rian Kibler and David Ochoa both have a long history, both in their Magic accomplishments as well as working together as teammates. While Kibler is a Hall of Fame member with two Pro Tour victories, Ochoa earned his first Pro Tour Top 8 finish at Pro Tour Return to Ravnica last season.
And it was the second time that both players made an appearance on the leaderboard as one of the top 16 players of the season, earning themselves the right to play in the 2013 Magic World Championship on their Pro Points earned after competing in last year's Players Championship.
The two players also tested extensively into the hours of last night with ChannelFireball teammates Josh Utter-Leyton and Eric Froehlich. Even in the final 24 hours before the start of the 2013 Magic World Championship, their deck choices radically changed. Ochoa's Jund deck gained access to main board Lifebane Zombies, expecting a field of Jund to prey upon.
"One of the problems that Jund had before was that its curve was too high, and you didn't start two-for-oning them until later," Ochoa explained. "Lifebane Zombie is good in the mirror for their Thragtusks and Huntmasters. It's good for being able to take away a creature that would get its owner value just by playing it."
Friends and teammates, both Hall of Famer Brian Kibler and Pro Tour Return to Ravnica Top 8 competitor David Ochoa tested with their other teammates, Josh Utter-Leyton and Eric Froehlich, into the last hours before the tournament began.
Kibler's preferred deck of choice, Domri Gruul, had to adapt to the existence of the 3/1 creature possibly being in the other competitor's Jund decks as well, as they could have also reached the same conclusion as his teammates. Instead of embracing his love for Predator Ooze, a card that was originally in the list, he had to change.
"I needed to be faster," Kibler said.
And with that, the slower, more vulnerable to Lifebane Zombie creatures went out in favor of Strangleroot Geists and, perhaps more importantly, Hellriders. If there was one way to become faster, it definitely can come from casting the powerful four mana red devil.
While the teammates helped each other make last minute tweaks in order to give each other the best possible chance going into today, it did come with a cost. Kibler's preference for casting red-green planeswalkers led him to a concoction that was potentially well positioned against his teammates. That said, the Lifebane Zombies could still do work, and since both players had familiarity with each others' decks that goes past simply knowing their lists, the game was sure to have some interesting points of interaction.
As the two teammates sat down, Kibler couldn't help but notice that two of the few non Jund non blue-white-red players, Willy Edel and Craig Wescoe, got matched up against each other in the the fifth round. "Look at all of these honest creature decks battling against each other!" Kibler said.
Ochoa looked over his hand and opted to mulligan. Kibler, in faster fashion, took a good look and replied, "I'm going to join you." Ochoa sent his second hand back for me. "This time, I'm not going to join you," Kibler replied.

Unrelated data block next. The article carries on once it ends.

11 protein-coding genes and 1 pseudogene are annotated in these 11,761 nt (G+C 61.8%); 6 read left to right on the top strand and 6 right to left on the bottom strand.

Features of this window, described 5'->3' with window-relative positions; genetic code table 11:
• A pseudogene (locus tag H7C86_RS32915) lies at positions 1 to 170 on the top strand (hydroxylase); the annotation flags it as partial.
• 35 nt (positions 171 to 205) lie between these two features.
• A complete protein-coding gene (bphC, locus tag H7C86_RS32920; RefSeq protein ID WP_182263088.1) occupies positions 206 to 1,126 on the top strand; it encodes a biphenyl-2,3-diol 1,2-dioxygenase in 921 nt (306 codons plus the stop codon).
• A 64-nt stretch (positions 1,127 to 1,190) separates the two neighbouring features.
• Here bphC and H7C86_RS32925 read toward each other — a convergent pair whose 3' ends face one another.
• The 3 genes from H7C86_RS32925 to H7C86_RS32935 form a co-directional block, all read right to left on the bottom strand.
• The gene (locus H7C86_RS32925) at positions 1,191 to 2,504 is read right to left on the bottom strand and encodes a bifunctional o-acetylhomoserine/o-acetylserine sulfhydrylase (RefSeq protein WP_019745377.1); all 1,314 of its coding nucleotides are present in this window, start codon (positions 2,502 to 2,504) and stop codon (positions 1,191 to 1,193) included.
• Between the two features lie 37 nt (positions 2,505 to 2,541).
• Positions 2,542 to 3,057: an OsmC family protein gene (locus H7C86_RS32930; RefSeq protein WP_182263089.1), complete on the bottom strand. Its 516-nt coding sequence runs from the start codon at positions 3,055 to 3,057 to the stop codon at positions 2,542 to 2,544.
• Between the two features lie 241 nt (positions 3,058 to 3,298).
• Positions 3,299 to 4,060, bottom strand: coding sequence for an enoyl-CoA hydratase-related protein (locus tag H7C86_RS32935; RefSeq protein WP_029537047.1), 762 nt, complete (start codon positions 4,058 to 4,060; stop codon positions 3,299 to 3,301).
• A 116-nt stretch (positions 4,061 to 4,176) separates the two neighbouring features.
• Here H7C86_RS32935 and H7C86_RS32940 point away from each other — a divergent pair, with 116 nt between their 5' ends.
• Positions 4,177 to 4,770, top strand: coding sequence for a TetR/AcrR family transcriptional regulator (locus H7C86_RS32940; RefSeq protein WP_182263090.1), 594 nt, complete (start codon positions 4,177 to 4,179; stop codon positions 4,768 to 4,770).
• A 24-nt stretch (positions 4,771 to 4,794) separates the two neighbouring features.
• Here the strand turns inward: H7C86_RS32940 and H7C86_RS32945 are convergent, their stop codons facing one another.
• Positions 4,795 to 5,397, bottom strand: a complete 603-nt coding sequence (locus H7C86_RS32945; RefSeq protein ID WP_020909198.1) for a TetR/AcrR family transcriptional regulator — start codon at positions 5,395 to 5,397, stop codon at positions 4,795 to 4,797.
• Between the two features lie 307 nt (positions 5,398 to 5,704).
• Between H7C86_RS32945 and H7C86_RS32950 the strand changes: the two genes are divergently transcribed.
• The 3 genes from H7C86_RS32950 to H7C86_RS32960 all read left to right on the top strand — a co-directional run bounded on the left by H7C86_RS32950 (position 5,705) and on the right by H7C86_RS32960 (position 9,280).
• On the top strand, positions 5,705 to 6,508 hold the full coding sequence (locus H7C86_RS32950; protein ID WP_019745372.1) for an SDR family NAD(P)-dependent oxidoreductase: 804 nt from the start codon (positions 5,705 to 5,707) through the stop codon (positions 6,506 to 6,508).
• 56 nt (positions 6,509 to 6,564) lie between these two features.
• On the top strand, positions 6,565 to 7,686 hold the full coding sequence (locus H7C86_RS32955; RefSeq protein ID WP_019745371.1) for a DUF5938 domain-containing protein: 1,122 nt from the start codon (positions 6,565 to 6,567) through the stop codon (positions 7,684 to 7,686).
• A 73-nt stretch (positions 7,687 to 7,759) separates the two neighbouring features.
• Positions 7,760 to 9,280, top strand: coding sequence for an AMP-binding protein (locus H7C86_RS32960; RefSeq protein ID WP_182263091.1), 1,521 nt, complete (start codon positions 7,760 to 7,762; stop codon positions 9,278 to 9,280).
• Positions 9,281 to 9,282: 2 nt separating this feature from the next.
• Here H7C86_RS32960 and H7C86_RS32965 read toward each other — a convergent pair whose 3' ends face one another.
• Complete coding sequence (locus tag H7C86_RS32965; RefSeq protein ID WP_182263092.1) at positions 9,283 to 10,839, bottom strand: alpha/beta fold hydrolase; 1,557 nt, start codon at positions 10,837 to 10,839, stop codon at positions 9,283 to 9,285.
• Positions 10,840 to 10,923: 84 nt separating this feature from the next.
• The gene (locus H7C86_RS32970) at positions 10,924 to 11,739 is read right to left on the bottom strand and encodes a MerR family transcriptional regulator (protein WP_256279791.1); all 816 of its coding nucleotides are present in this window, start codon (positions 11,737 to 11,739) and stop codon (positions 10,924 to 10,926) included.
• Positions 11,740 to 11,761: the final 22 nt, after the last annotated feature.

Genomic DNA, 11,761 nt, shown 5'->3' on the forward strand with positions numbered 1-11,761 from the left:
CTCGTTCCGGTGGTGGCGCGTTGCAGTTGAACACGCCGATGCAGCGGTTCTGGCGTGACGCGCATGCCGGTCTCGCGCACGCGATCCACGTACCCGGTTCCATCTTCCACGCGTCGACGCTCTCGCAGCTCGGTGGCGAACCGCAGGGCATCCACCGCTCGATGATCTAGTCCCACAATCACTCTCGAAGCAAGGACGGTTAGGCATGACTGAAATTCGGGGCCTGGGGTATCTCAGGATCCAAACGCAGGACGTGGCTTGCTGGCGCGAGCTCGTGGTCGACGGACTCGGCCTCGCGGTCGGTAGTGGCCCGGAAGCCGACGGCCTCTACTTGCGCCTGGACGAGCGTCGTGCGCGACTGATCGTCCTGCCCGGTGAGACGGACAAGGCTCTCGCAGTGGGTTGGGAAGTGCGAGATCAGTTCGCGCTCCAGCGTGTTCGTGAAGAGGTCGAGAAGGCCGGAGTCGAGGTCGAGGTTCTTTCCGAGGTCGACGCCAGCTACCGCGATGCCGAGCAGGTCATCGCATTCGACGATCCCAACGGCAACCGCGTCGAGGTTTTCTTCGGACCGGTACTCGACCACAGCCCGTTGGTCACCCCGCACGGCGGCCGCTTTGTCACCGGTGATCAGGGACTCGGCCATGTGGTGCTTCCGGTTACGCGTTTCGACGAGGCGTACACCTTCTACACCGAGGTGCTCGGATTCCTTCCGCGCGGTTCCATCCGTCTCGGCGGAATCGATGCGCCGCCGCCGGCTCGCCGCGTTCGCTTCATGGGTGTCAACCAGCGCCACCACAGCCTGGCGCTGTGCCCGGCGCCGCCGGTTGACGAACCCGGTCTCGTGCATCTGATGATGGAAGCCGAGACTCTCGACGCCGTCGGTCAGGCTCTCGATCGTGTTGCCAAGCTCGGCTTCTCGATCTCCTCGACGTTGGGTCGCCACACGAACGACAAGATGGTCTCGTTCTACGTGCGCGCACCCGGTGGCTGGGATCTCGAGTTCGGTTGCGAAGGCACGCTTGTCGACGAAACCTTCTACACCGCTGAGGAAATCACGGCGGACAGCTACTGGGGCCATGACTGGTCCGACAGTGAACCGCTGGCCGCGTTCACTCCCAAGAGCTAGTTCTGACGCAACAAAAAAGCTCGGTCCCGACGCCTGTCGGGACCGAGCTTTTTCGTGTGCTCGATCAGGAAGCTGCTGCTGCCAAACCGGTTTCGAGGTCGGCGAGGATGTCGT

"You really should," Ochoa said. It's a lovely place this time of year."
Unfortunately, the first game never really got off the ground after that, as Kibler's curve of creatures quickly sent Ochoa to his sideboard after his five-card hand denied him green mana to do anything.
The second game offered more action, as Elvish Mystic suffered a Tragic Slip from Ochoa and kept Kibler off of his favorite planeswalker. Ochoa even had Lifebane Zombie to follow, and it proceeded to hit...
...well, nothing. Instead, it revealed two Mizzium Mortars, two Domri Rades, Stomping Ground, and Mountain. Kibler proceeded to untap and deploy Domri, which immediately started drawing Kibler creatures such as Ghor-Clan Rampager and Hellrider, the former being exiled by a second Lifebane Zombie from Ochoa.
However, Kibler was on a much different plan. His Mizzum Mortars and Domris gave him an edge in the late game, and he played as such. Both players continued to put lands into play, Ochoa curving out to Thragtusk, and Kibler playing a fifth land to re-cast Domri after losing his first one, followed by his first Mizzium Mortars to destroy Thragtusk, leaving a 3/3 in its wake to fight against Kibler's in-play Ghor-Clan Rampager from the previous turn.
Dreadbore from Ochoa cleared away the the Rampager, and an untapped land let Ochoa deal 6 to Kibler (dropping him to 11) while destroying Domri, thanks in large part to the Kessig Wolf Run that gave his 3/3 beast 4 power to dispose of the planeswalker. However, the second Mizzium Mortars reached critical mass with an overload on the next turn, taking out Ochoa's team. While Ochoa had Putrefy to take out Kibler's follow-up Hellrider, he was out of cards, and Kibler's second Hellrider and Arbor Elf gave him the advantage. Attacks dropped Ochoa to 13.
That became 15 when Ochoa found Huntmaster of the Fells waiting on top. He passed with four open for Kessig Wolf Run. Kibler sought to go over the top on that with Thundermaw Hellkite, attacking in with it and dropping Ochoa to 9. Despite the tight play from both pros, a single top-deck could decide the game for either player, but for Kibler, the right draw would decide the match immediately.
Ochoa found no Bonfire of the Damned waiting for him, but he still had a play. He sent in his wolf, forcing Kibler to block with Arbor Elf. Kessig Wolf Run let him punch through the elf and into Kibler's life total, dropping him to 5. He passed, transforming the Huntmaster into Ravager of the Fells, dropping to Kibler to 3...
...before Ochoa proceeded to lose to Kibler's drawn Hellrider, which gave the Dragonmaster and Hall of Famer more than enough damage to wrap up the match.
Kibler 2 – Ochoa 0